While many questions about quantum mechanics are still not fully resolved, there is no point in introducing needless mystification where in fact no problem exists. Yet a great deal of recent writing about quantum mechanics has done just that.
My colleagues in elementary particle theory in many lands [and I] are driven by the usual insatiable curiosity of the scientist, and our work is a delightful game. I am frequently astonished that it so often results in correct predictions of experimental results. How can it be that writing down a few simple and elegant formulae, like short poems governed by strict rules such as those of the sonnet or the waka, can predict universal regularities of Nature?
In our work, we are always between Scylla and Charybdis; we may fail to abstract enough, and miss important physics, or we may abstract too much and end up with fictitious objects in our models turning into real monsters that devour us.
Perhaps we see equations as simple because they are easily expressed in terms of mathematical notation already invented at an earlier stage of development of the science, and thus what appears to us as elegance of description really reflects the interconnectedness of Nature's laws at different levels.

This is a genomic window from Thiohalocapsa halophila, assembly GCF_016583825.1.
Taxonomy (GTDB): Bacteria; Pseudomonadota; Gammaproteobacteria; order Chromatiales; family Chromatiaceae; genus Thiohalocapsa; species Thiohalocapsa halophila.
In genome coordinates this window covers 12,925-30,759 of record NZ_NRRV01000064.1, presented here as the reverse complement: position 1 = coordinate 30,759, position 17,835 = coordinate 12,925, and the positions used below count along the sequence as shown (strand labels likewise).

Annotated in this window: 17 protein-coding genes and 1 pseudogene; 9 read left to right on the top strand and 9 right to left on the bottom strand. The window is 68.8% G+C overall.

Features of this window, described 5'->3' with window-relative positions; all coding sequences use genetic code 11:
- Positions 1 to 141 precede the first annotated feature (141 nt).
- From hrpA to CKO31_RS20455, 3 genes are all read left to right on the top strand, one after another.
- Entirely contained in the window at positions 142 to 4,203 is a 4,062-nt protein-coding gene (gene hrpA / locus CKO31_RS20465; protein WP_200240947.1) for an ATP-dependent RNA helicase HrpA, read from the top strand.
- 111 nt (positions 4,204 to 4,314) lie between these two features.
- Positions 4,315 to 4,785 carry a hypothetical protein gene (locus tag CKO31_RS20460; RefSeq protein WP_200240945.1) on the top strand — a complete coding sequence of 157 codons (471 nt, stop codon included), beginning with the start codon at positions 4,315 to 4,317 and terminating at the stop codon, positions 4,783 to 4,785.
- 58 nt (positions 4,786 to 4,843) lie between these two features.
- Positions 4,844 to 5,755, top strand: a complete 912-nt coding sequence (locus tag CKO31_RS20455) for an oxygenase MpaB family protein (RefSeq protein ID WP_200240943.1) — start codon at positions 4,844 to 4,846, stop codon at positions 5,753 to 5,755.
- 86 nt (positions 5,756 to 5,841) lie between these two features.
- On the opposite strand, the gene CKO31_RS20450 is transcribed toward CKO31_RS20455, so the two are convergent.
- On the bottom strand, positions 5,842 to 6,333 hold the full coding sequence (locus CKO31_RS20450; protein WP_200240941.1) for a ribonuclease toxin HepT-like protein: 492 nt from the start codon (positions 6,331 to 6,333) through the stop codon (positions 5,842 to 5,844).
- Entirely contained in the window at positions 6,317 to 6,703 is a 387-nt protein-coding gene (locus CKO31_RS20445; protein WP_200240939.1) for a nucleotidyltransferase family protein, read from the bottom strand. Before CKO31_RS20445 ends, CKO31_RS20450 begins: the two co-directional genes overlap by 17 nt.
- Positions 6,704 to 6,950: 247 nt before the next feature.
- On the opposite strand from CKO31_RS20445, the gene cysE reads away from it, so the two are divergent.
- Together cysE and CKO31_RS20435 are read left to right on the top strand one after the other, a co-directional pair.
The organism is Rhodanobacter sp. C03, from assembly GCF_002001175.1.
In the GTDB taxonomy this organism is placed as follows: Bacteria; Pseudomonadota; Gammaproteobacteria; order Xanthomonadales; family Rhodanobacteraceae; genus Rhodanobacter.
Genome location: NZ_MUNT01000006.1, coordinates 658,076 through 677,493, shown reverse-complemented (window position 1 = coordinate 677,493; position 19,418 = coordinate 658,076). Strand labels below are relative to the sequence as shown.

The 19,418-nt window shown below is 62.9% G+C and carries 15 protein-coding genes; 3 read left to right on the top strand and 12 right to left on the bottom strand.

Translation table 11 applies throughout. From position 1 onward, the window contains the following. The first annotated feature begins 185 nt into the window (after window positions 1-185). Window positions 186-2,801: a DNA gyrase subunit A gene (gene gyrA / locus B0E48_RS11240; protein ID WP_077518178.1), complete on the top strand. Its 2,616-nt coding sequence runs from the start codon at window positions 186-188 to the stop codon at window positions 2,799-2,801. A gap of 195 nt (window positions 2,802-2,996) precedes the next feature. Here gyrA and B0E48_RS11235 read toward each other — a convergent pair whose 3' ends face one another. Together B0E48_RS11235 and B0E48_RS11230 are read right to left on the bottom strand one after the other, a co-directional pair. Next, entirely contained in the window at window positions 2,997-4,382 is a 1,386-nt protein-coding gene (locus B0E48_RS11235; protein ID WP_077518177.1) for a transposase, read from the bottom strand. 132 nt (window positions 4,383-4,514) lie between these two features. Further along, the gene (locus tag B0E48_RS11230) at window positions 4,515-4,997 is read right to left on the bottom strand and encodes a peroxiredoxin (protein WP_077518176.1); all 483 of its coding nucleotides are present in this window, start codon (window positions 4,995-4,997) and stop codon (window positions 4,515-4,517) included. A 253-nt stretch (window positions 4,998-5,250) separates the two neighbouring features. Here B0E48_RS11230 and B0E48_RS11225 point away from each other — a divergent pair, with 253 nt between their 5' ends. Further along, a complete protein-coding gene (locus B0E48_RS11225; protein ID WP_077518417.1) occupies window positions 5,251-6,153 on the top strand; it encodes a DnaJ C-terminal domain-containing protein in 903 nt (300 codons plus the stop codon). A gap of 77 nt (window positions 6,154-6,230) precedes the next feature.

All of modern physics is governed by that magnificent and thoroughly confusing discipline called quantum mechanics ... It has survived all tests and there is no reason to believe that there is any flaw in it. We all know how to use it and how to apply it to problems; and so we have learned to live with the fact that nobody can understand it.
Modern language must be older than the cave paintings and cave engravings and cave sculptures and dance steps in the soft clay in the caves in Western Europe, in the Aurignacian Period some 35,000 years ago, or earlier. I can't believe they did all those things and didn't also have a modern language.